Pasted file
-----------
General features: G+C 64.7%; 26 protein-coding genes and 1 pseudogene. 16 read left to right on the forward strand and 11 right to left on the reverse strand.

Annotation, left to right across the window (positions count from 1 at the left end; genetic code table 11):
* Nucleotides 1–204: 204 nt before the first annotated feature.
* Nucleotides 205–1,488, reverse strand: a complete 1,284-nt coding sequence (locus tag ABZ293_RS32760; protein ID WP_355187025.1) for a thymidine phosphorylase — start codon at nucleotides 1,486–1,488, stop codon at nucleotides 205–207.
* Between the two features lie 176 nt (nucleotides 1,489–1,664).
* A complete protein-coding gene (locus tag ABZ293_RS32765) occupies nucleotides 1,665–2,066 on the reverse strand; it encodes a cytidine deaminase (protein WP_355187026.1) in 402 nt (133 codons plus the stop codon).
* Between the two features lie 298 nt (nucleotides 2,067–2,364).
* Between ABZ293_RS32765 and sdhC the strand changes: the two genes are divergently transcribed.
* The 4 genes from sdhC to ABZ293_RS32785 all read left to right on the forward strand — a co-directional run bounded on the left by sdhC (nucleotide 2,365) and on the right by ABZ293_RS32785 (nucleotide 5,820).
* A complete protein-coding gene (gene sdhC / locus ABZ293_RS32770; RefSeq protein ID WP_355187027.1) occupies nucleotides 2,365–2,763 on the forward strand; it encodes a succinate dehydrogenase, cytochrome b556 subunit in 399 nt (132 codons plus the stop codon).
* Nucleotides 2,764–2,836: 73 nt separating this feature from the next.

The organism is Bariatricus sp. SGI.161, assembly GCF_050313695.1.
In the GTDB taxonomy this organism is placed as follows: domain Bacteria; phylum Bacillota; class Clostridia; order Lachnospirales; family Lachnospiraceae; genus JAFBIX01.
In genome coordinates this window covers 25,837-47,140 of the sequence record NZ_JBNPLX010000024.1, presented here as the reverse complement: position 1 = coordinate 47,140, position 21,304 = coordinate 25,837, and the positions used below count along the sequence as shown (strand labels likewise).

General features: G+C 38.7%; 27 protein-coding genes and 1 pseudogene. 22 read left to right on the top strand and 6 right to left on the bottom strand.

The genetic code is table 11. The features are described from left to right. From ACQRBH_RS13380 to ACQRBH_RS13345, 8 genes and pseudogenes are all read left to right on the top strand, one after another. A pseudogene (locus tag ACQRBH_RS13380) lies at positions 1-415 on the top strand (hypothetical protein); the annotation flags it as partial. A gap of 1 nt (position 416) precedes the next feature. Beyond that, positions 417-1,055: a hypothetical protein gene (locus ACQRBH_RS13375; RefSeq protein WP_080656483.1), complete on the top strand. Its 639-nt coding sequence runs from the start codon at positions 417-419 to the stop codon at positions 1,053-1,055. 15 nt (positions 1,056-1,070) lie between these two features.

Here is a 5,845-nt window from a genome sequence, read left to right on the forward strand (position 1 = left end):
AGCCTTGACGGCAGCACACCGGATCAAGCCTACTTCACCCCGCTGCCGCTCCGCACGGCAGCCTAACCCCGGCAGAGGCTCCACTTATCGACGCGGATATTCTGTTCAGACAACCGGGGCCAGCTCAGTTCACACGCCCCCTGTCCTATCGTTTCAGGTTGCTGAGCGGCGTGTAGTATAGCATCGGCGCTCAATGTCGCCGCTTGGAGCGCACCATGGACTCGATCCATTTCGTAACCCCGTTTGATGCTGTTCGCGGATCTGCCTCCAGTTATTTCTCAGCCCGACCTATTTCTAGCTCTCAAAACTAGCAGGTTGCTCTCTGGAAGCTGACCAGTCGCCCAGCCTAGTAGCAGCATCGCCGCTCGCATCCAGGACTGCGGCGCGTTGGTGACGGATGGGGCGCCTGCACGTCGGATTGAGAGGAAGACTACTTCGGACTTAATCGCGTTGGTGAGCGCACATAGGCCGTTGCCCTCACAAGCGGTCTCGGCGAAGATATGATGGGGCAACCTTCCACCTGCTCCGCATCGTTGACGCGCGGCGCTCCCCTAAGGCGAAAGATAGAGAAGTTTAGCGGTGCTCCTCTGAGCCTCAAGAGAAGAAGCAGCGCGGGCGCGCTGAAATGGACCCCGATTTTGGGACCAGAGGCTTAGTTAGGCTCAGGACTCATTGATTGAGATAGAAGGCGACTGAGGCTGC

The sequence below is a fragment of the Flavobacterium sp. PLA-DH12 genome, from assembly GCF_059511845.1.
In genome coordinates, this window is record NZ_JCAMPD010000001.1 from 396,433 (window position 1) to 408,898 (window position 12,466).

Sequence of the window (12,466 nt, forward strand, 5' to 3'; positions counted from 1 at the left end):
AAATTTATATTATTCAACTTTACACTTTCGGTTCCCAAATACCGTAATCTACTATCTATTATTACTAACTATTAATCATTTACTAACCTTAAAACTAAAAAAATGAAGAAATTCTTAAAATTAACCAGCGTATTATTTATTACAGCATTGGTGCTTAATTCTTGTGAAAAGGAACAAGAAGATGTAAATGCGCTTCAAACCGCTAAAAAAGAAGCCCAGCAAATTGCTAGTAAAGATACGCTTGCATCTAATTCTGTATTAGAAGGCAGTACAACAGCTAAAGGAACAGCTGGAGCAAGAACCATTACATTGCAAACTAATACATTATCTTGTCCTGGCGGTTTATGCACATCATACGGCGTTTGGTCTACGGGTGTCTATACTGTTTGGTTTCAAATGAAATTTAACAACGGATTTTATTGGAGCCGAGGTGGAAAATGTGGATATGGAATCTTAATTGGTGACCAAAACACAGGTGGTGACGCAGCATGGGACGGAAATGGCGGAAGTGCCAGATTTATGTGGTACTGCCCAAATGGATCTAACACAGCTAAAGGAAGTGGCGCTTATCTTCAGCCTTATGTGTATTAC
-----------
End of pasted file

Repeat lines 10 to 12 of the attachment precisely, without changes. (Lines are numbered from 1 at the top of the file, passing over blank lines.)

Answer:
* A complete protein-coding gene (gene sdhC / locus ABZ293_RS32770; RefSeq protein ID WP_355187027.1) occupies nucleotides 2,365–2,763 on the forward strand; it encodes a succinate dehydrogenase, cytochrome b556 subunit in 399 nt (132 codons plus the stop codon).
* Nucleotides 2,764–2,836: 73 nt separating this feature from the next.

The organism is Bariatricus sp. SGI.161, assembly GCF_050313695.1.